Those who even casually follow the Dow Jones Industrial Average know that a triple-digit swing (i.e., a change of more than 100 points in a given day) is a pretty big deal, and a change of 200 or more is worthy of a headline. Back in Sept/Oct of 2008, when the financial crisis was at its peak, we often saw swings of 400-500 points in a given day, which was simply astounding.
So you can imagine how strange this is to see (all quotes as per Yahoo! Finance):
That’s a 650-point drop in ten minutes followed by 650-point rise in the next ten minutes. The cause was concern over the European Central Bank’s handling of the financial crisis in Greece, and potentially a technical glitch with regard to the trading of Proctor & Gamble shares (P&G is a Dow component).
At any rate, I have a message for whoever invested a bunch of money in the stock market at 2:46pm today:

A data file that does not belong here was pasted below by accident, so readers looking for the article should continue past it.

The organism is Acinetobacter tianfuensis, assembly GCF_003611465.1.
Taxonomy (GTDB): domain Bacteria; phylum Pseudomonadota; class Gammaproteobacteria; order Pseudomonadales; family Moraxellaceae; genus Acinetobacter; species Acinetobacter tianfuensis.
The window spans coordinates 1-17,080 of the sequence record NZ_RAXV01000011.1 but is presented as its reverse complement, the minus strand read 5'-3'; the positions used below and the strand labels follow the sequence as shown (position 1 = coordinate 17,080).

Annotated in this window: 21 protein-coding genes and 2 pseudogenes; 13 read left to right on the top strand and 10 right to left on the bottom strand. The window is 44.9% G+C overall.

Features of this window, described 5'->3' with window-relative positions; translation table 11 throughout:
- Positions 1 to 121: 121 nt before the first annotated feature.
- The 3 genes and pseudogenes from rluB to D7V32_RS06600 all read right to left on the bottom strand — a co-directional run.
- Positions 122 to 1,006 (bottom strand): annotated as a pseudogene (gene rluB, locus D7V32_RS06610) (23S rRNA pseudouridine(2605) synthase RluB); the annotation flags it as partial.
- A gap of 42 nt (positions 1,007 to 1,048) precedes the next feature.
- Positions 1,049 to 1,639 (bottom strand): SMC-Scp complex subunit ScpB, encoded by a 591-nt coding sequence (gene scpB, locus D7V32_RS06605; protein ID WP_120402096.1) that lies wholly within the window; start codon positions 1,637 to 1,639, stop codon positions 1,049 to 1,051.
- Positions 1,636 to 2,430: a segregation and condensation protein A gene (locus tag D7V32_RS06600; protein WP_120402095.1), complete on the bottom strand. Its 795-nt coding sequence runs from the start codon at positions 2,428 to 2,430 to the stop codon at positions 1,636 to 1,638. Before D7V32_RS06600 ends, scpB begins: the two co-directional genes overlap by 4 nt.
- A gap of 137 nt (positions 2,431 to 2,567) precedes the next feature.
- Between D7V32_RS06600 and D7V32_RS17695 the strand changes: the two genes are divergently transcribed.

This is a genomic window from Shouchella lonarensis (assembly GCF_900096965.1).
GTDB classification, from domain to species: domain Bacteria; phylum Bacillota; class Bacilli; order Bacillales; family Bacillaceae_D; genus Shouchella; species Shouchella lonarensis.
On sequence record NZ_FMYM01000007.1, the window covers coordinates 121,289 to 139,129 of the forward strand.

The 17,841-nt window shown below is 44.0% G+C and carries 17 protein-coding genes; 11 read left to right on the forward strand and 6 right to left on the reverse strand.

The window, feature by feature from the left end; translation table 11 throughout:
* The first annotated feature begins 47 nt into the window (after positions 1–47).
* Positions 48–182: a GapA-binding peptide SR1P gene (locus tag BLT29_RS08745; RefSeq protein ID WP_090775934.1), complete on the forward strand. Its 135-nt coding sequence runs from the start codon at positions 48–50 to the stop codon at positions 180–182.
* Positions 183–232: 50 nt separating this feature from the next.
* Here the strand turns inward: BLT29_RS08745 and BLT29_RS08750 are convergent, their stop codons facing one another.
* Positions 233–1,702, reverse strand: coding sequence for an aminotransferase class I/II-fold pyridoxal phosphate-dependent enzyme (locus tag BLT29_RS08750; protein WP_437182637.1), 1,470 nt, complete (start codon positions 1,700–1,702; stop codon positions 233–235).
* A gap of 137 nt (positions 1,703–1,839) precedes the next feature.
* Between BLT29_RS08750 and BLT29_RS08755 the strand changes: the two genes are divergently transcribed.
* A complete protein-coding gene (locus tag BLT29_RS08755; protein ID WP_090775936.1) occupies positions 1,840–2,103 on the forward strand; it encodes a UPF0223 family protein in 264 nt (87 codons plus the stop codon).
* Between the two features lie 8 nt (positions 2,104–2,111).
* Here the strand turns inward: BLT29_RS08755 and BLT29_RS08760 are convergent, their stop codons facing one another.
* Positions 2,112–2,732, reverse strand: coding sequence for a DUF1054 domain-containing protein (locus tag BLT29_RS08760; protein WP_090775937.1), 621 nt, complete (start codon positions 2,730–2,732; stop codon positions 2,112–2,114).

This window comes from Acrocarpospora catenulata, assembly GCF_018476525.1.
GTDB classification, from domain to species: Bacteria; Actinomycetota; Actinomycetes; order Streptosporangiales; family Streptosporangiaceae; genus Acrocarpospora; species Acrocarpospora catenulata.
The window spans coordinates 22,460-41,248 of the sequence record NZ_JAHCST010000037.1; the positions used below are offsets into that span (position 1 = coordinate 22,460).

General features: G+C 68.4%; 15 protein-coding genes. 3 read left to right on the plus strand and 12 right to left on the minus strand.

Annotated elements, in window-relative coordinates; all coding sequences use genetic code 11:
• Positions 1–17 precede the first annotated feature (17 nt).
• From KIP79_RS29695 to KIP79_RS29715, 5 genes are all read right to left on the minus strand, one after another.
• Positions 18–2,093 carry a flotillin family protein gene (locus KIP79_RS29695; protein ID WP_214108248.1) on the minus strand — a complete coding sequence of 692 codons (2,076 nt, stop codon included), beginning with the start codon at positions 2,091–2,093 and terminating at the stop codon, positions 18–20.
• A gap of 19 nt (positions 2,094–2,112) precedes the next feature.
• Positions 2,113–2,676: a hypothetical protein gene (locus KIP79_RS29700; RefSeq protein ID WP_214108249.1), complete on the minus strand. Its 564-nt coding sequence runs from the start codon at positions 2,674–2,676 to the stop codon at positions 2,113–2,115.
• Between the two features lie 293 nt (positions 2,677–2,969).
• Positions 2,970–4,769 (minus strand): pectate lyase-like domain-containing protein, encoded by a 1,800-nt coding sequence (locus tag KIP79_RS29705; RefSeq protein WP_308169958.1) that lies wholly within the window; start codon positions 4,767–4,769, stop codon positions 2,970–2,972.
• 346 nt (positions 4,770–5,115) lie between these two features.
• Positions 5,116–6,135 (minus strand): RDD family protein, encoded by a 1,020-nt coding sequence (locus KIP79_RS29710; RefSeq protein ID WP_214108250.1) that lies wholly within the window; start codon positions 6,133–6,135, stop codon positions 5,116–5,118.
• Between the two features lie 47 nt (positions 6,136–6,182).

Here’s another installment of my Best of TED series, in which I share talks from the Technology, Entertainment and Design conference that have struck me over the years as particularly insightful or fascinating.
This one comes from Harvard psychologist, Dan Gilbert, and deals with how we calculate expected value for a given activity or transaction. Stuff like, “Would you prefer 50 dollars now or 60 dollars in a month?” Like Dan Ariely’s talk that I linked to previously, this is peppered with lots of wonderful examples of decisions we make every day, and how the logical thing to decide would be exactly the opposite. Here’s an example: